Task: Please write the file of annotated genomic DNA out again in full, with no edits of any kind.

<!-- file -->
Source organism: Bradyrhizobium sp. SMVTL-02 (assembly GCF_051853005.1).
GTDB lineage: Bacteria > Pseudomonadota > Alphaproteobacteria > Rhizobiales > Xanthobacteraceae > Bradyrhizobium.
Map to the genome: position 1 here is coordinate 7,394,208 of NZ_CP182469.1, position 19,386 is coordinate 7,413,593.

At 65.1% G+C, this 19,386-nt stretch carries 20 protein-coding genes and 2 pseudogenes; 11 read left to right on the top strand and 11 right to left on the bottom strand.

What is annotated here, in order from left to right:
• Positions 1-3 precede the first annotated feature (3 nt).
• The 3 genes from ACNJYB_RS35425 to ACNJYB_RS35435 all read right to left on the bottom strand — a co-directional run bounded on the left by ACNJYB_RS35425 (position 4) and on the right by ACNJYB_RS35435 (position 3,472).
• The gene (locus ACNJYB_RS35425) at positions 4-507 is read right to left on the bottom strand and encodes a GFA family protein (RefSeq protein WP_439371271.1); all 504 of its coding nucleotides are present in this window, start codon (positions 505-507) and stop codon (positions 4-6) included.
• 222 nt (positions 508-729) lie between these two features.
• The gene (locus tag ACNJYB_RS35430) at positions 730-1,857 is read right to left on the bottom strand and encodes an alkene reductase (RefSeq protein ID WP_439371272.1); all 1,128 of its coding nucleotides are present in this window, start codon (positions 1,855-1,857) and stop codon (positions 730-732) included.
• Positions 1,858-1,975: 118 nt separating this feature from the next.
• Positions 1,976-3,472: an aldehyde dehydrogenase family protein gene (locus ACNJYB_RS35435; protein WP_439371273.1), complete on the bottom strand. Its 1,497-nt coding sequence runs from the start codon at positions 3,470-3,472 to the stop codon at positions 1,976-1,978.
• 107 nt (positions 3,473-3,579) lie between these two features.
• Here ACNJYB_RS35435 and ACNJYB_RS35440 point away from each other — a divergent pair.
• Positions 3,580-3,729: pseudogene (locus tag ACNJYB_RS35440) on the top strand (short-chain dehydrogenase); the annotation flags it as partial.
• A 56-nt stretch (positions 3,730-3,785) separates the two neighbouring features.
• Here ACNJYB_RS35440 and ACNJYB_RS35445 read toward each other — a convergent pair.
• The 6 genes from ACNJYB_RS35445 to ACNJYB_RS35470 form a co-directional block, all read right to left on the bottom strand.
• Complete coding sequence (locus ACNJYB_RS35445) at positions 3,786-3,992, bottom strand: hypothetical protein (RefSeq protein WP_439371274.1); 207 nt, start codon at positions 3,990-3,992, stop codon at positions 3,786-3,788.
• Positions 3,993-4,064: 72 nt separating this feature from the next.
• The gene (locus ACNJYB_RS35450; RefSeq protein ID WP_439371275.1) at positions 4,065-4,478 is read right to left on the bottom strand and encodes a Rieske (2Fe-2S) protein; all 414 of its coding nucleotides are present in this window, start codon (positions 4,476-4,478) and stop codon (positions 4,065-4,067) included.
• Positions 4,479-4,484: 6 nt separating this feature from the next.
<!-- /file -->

Source organism: Bradyrhizobium sp. SMVTL-02 (assembly GCF_051853005.1).
GTDB lineage: Bacteria > Pseudomonadota > Alphaproteobacteria > Rhizobiales > Xanthobacteraceae > Bradyrhizobium.
Map to the genome: position 1 here is coordinate 7,394,208 of NZ_CP182469.1, position 19,386 is coordinate 7,413,593.

At 65.1% G+C, this 19,386-nt stretch carries 20 protein-coding genes and 2 pseudogenes; 11 read left to right on the top strand and 11 right to left on the bottom strand.

What is annotated here, in order from left to right:
• Positions 1-3 precede the first annotated feature (3 nt).
• The 3 genes from ACNJYB_RS35425 to ACNJYB_RS35435 all read right to left on the bottom strand — a co-directional run bounded on the left by ACNJYB_RS35425 (position 4) and on the right by ACNJYB_RS35435 (position 3,472).
• The gene (locus ACNJYB_RS35425) at positions 4-507 is read right to left on the bottom strand and encodes a GFA family protein (RefSeq protein WP_439371271.1); all 504 of its coding nucleotides are present in this window, start codon (positions 505-507) and stop codon (positions 4-6) included.
• 222 nt (positions 508-729) lie between these two features.
• The gene (locus tag ACNJYB_RS35430) at positions 730-1,857 is read right to left on the bottom strand and encodes an alkene reductase (RefSeq protein ID WP_439371272.1); all 1,128 of its coding nucleotides are present in this window, start codon (positions 1,855-1,857) and stop codon (positions 730-732) included.
• Positions 1,858-1,975: 118 nt separating this feature from the next.
• Positions 1,976-3,472: an aldehyde dehydrogenase family protein gene (locus ACNJYB_RS35435; protein WP_439371273.1), complete on the bottom strand. Its 1,497-nt coding sequence runs from the start codon at positions 3,470-3,472 to the stop codon at positions 1,976-1,978.
• 107 nt (positions 3,473-3,579) lie between these two features.
• Here ACNJYB_RS35435 and ACNJYB_RS35440 point away from each other — a divergent pair.
• Positions 3,580-3,729: pseudogene (locus tag ACNJYB_RS35440) on the top strand (short-chain dehydrogenase); the annotation flags it as partial.
• A 56-nt stretch (positions 3,730-3,785) separates the two neighbouring features.
• Here ACNJYB_RS35440 and ACNJYB_RS35445 read toward each other — a convergent pair.
• The 6 genes from ACNJYB_RS35445 to ACNJYB_RS35470 form a co-directional block, all read right to left on the bottom strand.
• Complete coding sequence (locus ACNJYB_RS35445) at positions 3,786-3,992, bottom strand: hypothetical protein (RefSeq protein WP_439371274.1); 207 nt, start codon at positions 3,990-3,992, stop codon at positions 3,786-3,788.
• Positions 3,993-4,064: 72 nt separating this feature from the next.
• The gene (locus ACNJYB_RS35450; RefSeq protein ID WP_439371275.1) at positions 4,065-4,478 is read right to left on the bottom strand and encodes a Rieske (2Fe-2S) protein; all 414 of its coding nucleotides are present in this window, start codon (positions 4,476-4,478) and stop codon (positions 4,065-4,067) included.
• Positions 4,479-4,484: 6 nt separating this feature from the next.